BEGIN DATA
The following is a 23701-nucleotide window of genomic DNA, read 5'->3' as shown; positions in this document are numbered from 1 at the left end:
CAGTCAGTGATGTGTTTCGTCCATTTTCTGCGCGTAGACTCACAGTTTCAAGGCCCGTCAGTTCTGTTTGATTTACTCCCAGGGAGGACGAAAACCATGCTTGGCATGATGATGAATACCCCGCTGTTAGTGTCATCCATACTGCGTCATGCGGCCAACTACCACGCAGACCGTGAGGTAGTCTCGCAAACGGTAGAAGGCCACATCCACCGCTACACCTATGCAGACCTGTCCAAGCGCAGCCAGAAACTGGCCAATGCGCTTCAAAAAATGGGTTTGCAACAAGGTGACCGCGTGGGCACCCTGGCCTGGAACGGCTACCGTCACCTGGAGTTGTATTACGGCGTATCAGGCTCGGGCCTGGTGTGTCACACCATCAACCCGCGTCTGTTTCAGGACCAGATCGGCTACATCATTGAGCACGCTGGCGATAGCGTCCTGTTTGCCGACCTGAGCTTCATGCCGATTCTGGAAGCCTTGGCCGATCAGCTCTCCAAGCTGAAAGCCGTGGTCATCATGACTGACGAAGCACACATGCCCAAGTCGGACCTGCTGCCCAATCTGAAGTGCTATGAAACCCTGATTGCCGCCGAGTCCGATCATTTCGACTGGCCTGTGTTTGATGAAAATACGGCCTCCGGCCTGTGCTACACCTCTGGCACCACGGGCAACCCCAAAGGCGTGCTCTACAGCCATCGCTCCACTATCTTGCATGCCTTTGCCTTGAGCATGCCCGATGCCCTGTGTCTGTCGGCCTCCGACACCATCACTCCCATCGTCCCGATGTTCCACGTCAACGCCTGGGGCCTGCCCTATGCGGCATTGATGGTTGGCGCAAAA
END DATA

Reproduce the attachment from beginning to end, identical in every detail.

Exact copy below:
The following is a 23701-nucleotide window of genomic DNA, read 5'->3' as shown; positions in this document are numbered from 1 at the left end:
CAGTCAGTGATGTGTTTCGTCCATTTTCTGCGCGTAGACTCACAGTTTCAAGGCCCGTCAGTTCTGTTTGATTTACTCCCAGGGAGGACGAAAACCATGCTTGGCATGATGATGAATACCCCGCTGTTAGTGTCATCCATACTGCGTCATGCGGCCAACTACCACGCAGACCGTGAGGTAGTCTCGCAAACGGTAGAAGGCCACATCCACCGCTACACCTATGCAGACCTGTCCAAGCGCAGCCAGAAACTGGCCAATGCGCTTCAAAAAATGGGTTTGCAACAAGGTGACCGCGTGGGCACCCTGGCCTGGAACGGCTACCGTCACCTGGAGTTGTATTACGGCGTATCAGGCTCGGGCCTGGTGTGTCACACCATCAACCCGCGTCTGTTTCAGGACCAGATCGGCTACATCATTGAGCACGCTGGCGATAGCGTCCTGTTTGCCGACCTGAGCTTCATGCCGATTCTGGAAGCCTTGGCCGATCAGCTCTCCAAGCTGAAAGCCGTGGTCATCATGACTGACGAAGCACACATGCCCAAGTCGGACCTGCTGCCCAATCTGAAGTGCTATGAAACCCTGATTGCCGCCGAGTCCGATCATTTCGACTGGCCTGTGTTTGATGAAAATACGGCCTCCGGCCTGTGCTACACCTCTGGCACCACGGGCAACCCCAAAGGCGTGCTCTACAGCCATCGCTCCACTATCTTGCATGCCTTTGCCTTGAGCATGCCCGATGCCCTGTGTCTGTCGGCCTCCGACACCATCACTCCCATCGTCCCGATGTTCCACGTCAACGCCTGGGGCCTGCCCTATGCGGCATTGATGGTTGGCGCAAAA